For instance, you could say many people go to New York to see the Statue of Liberty. So how much is the Statue of Liberty worth, in dollars, to New York City? You can leave that up to City Hall to figure out, but over in Indonesia they have realized that one of their big tourist draws are the manta rays that live in the ocean around the country. And rather than just resting on their laurels by acknowledging these fish are money makers, someone sat down and calculated just how much they add to the local economy.

Because tourists will pay money to swim with manta rays, a manta ray conservation site was set up. It’s been calculated that, over the course of its lifetime, each manta ray in Indonesia is worth one million tourist dollars. Compare that to the value of one hunted for food which is only $500 at most but can be as low as $40. Every year about $15 million is made off of manta ray tourism alone.

## 8. NASA Can Calculate a 25 Billion Mile Sphere to 1.5 Inches With Just 15 Digits of Pi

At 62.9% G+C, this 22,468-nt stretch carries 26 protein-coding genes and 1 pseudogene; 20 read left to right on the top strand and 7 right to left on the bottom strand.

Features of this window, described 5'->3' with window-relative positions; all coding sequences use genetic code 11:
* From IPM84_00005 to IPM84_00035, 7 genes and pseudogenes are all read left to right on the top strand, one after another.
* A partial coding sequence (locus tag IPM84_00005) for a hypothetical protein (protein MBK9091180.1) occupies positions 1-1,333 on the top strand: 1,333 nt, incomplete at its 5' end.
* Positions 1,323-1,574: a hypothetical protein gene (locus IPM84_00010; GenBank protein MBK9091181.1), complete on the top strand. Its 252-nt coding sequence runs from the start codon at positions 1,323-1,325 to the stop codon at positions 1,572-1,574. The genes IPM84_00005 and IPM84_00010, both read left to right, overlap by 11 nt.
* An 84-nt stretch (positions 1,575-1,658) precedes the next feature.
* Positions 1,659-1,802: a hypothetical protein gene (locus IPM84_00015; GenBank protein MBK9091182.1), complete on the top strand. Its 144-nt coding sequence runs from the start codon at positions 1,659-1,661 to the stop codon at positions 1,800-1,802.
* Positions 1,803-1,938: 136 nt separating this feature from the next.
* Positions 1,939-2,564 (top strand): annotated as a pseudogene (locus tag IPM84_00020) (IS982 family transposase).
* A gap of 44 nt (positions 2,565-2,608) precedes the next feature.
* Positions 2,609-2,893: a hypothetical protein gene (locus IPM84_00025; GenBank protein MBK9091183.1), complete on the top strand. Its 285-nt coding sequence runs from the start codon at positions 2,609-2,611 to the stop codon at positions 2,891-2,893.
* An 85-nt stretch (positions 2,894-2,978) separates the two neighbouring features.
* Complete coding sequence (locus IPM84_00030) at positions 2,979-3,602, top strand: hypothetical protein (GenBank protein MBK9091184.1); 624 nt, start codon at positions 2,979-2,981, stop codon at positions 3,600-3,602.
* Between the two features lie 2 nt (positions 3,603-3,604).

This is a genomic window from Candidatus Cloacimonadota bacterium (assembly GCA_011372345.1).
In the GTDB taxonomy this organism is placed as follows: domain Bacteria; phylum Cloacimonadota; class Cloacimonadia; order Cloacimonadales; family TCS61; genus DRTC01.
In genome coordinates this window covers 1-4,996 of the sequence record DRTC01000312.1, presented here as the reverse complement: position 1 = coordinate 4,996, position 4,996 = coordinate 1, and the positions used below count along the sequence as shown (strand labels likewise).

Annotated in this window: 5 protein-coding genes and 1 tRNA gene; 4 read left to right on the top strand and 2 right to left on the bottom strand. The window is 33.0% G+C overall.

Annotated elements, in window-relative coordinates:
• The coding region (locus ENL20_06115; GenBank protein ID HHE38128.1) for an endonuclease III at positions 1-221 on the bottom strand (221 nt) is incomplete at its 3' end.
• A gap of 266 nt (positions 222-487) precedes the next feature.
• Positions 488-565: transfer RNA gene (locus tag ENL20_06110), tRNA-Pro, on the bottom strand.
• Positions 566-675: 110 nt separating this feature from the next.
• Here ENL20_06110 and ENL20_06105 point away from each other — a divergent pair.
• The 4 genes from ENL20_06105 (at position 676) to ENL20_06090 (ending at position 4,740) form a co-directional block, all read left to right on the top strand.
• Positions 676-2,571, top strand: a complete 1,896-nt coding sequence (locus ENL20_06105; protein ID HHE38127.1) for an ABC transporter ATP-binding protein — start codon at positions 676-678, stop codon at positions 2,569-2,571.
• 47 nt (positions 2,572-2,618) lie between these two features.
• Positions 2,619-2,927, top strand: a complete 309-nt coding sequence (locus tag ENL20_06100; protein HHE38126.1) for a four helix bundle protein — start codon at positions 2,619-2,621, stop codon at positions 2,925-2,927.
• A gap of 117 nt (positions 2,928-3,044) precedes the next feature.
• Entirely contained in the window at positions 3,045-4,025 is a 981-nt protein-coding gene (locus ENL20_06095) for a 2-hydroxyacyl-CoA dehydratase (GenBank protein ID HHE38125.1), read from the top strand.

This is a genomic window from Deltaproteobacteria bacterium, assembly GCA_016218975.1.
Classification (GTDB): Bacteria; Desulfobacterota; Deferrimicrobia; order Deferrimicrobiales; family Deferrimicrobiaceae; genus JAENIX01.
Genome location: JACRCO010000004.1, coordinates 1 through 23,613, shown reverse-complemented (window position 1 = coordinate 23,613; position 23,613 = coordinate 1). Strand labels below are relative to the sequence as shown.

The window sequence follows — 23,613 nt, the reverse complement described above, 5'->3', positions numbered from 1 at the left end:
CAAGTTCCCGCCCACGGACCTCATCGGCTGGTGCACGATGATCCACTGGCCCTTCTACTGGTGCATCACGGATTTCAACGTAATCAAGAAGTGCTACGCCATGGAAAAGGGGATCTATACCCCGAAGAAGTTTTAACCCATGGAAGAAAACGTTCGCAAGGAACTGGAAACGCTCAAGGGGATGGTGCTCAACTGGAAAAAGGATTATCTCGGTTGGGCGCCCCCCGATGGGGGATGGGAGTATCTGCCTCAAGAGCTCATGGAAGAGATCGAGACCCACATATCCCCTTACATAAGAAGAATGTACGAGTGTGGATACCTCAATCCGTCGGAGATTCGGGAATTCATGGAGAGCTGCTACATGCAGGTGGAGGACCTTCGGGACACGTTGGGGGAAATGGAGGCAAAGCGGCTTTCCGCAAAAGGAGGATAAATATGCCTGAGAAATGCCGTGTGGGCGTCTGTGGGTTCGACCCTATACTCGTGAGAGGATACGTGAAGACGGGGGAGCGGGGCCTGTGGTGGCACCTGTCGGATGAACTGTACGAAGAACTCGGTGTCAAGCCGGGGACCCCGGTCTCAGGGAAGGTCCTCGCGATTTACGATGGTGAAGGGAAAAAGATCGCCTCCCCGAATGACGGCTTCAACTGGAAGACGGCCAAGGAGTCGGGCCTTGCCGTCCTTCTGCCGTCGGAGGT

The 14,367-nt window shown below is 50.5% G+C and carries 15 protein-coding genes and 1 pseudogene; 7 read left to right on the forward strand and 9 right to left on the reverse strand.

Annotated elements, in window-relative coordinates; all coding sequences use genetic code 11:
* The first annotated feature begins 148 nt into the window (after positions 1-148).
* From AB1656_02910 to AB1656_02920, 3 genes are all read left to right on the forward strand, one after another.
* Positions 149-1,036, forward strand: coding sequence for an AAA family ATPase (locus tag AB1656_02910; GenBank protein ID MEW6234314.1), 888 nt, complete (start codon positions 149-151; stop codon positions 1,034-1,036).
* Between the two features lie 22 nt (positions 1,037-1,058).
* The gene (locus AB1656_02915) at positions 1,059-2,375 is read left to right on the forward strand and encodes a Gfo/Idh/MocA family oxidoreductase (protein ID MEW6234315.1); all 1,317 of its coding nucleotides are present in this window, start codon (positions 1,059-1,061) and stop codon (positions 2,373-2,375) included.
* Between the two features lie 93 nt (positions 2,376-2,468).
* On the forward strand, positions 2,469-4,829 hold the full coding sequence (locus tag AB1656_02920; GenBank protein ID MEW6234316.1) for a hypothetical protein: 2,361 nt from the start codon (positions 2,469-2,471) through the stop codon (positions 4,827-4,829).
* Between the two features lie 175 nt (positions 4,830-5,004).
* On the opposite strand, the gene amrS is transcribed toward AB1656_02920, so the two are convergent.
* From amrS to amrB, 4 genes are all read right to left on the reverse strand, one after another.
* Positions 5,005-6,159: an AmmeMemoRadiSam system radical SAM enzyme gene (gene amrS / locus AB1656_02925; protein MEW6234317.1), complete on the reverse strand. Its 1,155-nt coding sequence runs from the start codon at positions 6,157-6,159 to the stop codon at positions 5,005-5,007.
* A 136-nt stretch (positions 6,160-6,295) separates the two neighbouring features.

Pi Is the ratio of the circumference of a circle to its diameter. Most of us know it as 3.14 which is a tiny portion of the true number which is, as far as we know, an infinite number. More on that in a moment.

In mathematics, pi is essential for calculating things like arcs, ellipses, any curved dimensions, really. On a grand scale, you can use it to calculate something like the size of the entire universe, so that’s pretty cool. And given that the universe is about 94 billion light years wide, we’re talking some huge numbers.

As big as that is, pi is such a precise and useful number that we don’t need to use a lot to figure out the size of something so large. And even though some humans have memorized pi to thousands of digits, most of that isn’t necessary in any practical way. Just ask NASA. When they do calculations, they use pi to only 15 digits.